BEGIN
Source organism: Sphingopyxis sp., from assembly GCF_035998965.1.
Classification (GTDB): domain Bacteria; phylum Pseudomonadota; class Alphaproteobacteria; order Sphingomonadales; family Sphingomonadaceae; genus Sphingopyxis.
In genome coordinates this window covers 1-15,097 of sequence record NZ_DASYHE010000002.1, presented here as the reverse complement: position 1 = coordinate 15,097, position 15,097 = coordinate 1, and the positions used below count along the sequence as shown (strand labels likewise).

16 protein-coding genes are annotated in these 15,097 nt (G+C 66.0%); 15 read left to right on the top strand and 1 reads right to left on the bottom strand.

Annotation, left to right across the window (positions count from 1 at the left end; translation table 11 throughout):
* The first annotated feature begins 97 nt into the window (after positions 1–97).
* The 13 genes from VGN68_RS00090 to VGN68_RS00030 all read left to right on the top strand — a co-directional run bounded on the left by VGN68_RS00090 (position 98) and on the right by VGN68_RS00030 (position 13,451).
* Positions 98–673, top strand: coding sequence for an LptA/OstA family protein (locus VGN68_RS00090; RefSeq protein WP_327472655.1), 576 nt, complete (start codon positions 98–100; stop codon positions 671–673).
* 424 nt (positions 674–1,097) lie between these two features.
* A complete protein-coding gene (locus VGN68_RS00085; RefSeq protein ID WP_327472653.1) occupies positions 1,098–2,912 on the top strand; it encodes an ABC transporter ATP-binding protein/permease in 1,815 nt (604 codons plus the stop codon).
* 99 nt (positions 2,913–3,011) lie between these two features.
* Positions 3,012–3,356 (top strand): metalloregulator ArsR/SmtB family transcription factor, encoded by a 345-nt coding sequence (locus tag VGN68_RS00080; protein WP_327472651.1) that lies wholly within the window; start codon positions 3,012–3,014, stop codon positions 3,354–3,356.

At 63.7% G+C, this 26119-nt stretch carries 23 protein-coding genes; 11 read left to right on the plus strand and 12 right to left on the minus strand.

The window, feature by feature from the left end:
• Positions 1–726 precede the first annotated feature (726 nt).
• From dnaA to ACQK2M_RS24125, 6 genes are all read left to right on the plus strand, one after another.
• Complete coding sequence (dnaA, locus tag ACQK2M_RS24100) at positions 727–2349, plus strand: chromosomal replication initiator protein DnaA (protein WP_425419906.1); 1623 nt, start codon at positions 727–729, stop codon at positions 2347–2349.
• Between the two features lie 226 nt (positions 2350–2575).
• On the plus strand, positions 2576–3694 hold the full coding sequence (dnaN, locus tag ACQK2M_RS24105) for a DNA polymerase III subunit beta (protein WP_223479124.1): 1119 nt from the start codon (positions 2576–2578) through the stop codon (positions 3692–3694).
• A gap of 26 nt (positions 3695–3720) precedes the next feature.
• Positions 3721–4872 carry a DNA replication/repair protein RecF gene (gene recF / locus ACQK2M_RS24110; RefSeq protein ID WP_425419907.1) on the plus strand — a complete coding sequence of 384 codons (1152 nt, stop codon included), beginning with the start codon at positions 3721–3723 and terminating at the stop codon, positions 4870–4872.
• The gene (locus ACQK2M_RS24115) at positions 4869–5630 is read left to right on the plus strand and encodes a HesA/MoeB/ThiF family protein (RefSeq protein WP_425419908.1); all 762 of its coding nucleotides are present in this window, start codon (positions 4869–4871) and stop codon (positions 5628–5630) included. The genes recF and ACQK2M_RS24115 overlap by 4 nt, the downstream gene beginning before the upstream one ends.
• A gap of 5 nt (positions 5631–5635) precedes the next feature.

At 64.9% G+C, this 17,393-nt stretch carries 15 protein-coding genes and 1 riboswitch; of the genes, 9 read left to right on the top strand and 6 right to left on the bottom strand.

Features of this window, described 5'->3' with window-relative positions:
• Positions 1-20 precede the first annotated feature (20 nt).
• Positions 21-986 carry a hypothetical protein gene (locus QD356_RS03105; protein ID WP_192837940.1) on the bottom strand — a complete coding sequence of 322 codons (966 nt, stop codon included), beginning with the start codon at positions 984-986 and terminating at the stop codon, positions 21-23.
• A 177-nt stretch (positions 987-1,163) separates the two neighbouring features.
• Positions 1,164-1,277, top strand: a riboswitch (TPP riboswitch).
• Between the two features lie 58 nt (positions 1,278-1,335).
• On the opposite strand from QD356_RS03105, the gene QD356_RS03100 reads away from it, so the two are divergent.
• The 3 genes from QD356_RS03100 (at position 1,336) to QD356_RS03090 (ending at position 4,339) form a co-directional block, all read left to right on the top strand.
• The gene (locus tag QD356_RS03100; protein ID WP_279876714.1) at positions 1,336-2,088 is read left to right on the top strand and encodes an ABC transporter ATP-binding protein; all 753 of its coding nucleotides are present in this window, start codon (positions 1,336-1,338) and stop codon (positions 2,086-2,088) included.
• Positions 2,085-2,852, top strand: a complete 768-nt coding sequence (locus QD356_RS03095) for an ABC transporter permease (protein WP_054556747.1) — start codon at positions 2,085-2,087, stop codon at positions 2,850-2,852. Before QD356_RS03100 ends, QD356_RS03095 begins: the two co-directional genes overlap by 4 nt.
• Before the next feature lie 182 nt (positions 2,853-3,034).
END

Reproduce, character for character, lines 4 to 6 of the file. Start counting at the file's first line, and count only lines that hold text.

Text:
16 protein-coding genes are annotated in these 15,097 nt (G+C 66.0%); 15 read left to right on the top strand and 1 reads right to left on the bottom strand.

Annotation, left to right across the window (positions count from 1 at the left end; translation table 11 throughout):
* The first annotated feature begins 97 nt into the window (after positions 1–97).